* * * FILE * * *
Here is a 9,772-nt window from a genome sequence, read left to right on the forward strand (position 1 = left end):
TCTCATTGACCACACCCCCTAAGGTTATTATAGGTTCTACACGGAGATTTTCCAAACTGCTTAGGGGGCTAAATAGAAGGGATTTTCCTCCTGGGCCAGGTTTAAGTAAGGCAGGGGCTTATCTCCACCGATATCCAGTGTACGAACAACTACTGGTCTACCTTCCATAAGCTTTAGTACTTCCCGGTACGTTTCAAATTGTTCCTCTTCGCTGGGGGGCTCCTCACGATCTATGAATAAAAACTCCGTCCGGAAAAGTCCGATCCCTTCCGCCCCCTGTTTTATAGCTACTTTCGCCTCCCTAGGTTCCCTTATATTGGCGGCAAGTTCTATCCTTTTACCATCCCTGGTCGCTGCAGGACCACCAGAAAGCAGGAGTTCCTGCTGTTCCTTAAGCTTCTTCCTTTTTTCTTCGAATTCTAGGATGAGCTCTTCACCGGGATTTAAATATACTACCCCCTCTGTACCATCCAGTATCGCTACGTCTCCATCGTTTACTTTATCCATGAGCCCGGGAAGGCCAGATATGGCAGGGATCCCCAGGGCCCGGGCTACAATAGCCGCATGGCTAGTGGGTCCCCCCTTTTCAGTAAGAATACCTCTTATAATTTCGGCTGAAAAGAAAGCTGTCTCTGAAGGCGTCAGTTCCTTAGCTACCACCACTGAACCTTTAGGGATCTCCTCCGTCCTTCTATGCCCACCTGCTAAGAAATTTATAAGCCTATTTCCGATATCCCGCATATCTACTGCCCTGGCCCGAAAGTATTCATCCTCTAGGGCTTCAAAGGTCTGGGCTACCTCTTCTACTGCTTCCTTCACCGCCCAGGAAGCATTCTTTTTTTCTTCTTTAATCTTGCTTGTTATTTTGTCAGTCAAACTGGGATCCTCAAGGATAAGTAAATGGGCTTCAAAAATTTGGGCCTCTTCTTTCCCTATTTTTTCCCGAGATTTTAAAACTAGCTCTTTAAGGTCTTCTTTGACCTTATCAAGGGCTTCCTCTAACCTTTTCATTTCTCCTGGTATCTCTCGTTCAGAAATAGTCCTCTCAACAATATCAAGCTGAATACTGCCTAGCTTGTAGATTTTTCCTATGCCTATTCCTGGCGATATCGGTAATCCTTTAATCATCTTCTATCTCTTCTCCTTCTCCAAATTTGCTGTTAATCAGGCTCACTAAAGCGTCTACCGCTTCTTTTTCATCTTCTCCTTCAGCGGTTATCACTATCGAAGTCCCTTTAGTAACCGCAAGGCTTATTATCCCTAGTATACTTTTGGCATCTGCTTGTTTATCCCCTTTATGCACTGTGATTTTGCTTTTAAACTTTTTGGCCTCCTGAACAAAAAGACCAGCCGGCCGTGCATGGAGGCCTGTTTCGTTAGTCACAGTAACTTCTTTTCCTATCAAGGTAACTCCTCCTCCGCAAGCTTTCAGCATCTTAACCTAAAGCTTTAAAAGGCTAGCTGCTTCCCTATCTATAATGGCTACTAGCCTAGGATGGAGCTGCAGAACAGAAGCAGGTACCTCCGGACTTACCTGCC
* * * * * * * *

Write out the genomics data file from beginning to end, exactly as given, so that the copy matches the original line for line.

Here is a 9,772-nt window from a genome sequence, read left to right on the forward strand (position 1 = left end):
TCTCATTGACCACACCCCCTAAGGTTATTATAGGTTCTACACGGAGATTTTCCAAACTGCTTAGGGGGCTAAATAGAAGGGATTTTCCTCCTGGGCCAGGTTTAAGTAAGGCAGGGGCTTATCTCCACCGATATCCAGTGTACGAACAACTACTGGTCTACCTTCCATAAGCTTTAGTACTTCCCGGTACGTTTCAAATTGTTCCTCTTCGCTGGGGGGCTCCTCACGATCTATGAATAAAAACTCCGTCCGGAAAAGTCCGATCCCTTCCGCCCCCTGTTTTATAGCTACTTTCGCCTCCCTAGGTTCCCTTATATTGGCGGCAAGTTCTATCCTTTTACCATCCCTGGTCGCTGCAGGACCACCAGAAAGCAGGAGTTCCTGCTGTTCCTTAAGCTTCTTCCTTTTTTCTTCGAATTCTAGGATGAGCTCTTCACCGGGATTTAAATATACTACCCCCTCTGTACCATCCAGTATCGCTACGTCTCCATCGTTTACTTTATCCATGAGCCCGGGAAGGCCAGATATGGCAGGGATCCCCAGGGCCCGGGCTACAATAGCCGCATGGCTAGTGGGTCCCCCCTTTTCAGTAAGAATACCTCTTATAATTTCGGCTGAAAAGAAAGCTGTCTCTGAAGGCGTCAGTTCCTTAGCTACCACCACTGAACCTTTAGGGATCTCCTCCGTCCTTCTATGCCCACCTGCTAAGAAATTTATAAGCCTATTTCCGATATCCCGCATATCTACTGCCCTGGCCCGAAAGTATTCATCCTCTAGGGCTTCAAAGGTCTGGGCTACCTCTTCTACTGCTTCCTTCACCGCCCAGGAAGCATTCTTTTTTTCTTCTTTAATCTTGCTTGTTATTTTGTCAGTCAAACTGGGATCCTCAAGGATAAGTAAATGGGCTTCAAAAATTTGGGCCTCTTCTTTCCCTATTTTTTCCCGAGATTTTAAAACTAGCTCTTTAAGGTCTTCTTTGACCTTATCAAGGGCTTCCTCTAACCTTTTCATTTCTCCTGGTATCTCTCGTTCAGAAATAGTCCTCTCAACAATATCAAGCTGAATACTGCCTAGCTTGTAGATTTTTCCTATGCCTATTCCTGGCGATATCGGTAATCCTTTAATCATCTTCTATCTCTTCTCCTTCTCCAAATTTGCTGTTAATCAGGCTCACTAAAGCGTCTACCGCTTCTTTTTCATCTTCTCCTTCAGCGGTTATCACTATCGAAGTCCCTTTAGTAACCGCAAGGCTTATTATCCCTAGTATACTTTTGGCATCTGCTTGTTTATCCCCTTTATGCACTGTGATTTTGCTTTTAAACTTTTTGGCCTCCTGAACAAAAAGACCAGCCGGCCGTGCATGGAGGCCTGTTTCGTTAGTCACAGTAACTTCTTTTCCTATCAAGGTAACTCCTCCTCCGCAAGCTTTCAGCATCTTAACCTAAAGCTTTAAAAGGCTAGCTGCTTCCCTATCTATAATGGCTACTAGCCTAGGATGGAGCTGCAGAACAGAAGCAGGTACCTCCGGACTTACCTGCC